categories.” By using definitions of risk and hazard established in previous National Research Council reports, the committee attempted to rank those concerns. In these two ways, the committee attempted to put those concerns in perspective and to provide a balanced viewpoint.

Any analysis of GE organisms and their potential impact on the environment needs to distinguish between organisms engineered for deliberate release and those that are engineered with the intention of confinement but escape or are inadvertently released. The discussion in this report focuses primarily on the latter category, but the committee recognized the possibility of intentional release of GE organisms into the environment and expressed a high level of concern about it. This chapter also focuses primarily on risks as a result of genetically engineered (GE) animals entering natural environments and transgene spread through vertical gene transmission (the sexual transfer of genetic information between genomes) followed by natural selection. The risk of horizontal gene transfer (the nonsexual transfer of genetic information between genomes; Kidwell, 1993) is discussed primarily in Chapter 2.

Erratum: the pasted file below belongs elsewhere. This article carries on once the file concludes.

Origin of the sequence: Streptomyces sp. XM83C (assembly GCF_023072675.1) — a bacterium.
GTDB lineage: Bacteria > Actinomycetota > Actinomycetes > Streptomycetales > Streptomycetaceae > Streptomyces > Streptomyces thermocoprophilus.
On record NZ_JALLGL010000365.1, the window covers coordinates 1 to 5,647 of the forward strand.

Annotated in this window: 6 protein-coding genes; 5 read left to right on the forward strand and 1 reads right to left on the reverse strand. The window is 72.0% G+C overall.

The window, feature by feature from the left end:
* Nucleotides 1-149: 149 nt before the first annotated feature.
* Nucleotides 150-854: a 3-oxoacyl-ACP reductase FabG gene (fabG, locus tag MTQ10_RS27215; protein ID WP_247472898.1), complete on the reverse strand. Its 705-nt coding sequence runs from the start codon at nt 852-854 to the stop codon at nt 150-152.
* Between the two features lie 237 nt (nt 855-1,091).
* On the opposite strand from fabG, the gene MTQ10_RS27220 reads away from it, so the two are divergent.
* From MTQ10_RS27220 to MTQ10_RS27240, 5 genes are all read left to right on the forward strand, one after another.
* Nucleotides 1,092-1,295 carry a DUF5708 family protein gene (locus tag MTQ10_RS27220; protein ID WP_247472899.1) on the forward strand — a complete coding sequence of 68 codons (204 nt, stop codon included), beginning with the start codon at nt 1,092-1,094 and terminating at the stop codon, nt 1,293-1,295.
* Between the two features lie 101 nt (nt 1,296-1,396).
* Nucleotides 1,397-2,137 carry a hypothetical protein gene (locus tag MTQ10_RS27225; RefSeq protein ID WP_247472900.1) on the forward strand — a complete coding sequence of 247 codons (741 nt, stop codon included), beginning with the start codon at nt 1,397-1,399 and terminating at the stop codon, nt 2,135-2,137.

This chapter, therefore, is organized into a discussion of: (1) general principles of risk analysis, (2) general aspects of the organism, transgene, or transgene function that can be used a priori to prioritize GE animals for level of environmental concern, (3) risks posed by key classes of GE animals, and (4) the need for further research directed at improving our understanding of hazards and estimating risks posed by genetically engineered animals.


Consideration of environmental concerns posed by GE animals must be based on an understanding of key concepts underlying the science and practice of ecologic risk assessment. A seminal review of risk assessment methodology (NRC, 1983) states, “Regulatory actions are based on two distinct elements, risk assessment, and risk management. Risk assessment is the use of the factual base to define the health effect of exposure of individuals or populations to hazardous material and situations.” Risk management is “the process of weighing policy alternatives and selecting the most appropriate regulatory action, integrating the results of risk assessment with engineering data and with social, economic, and political concerns to reach a decision.” Clearly, risk management is beyond the purview of this committee, while elements of risk assessment are needed to prioritize concerns.

Understanding Risk: Informing Decisions in a Democratic Society (NRC, 1996) updated the 1983 NRC study and provided two important definitions: Hazard: an act or phenomenon that has the potential to produce harm, and Risk: the likelihood of harm resulting from exposure to the hazard. While the earlier study describes risk assessment as containing some or all of the following steps:

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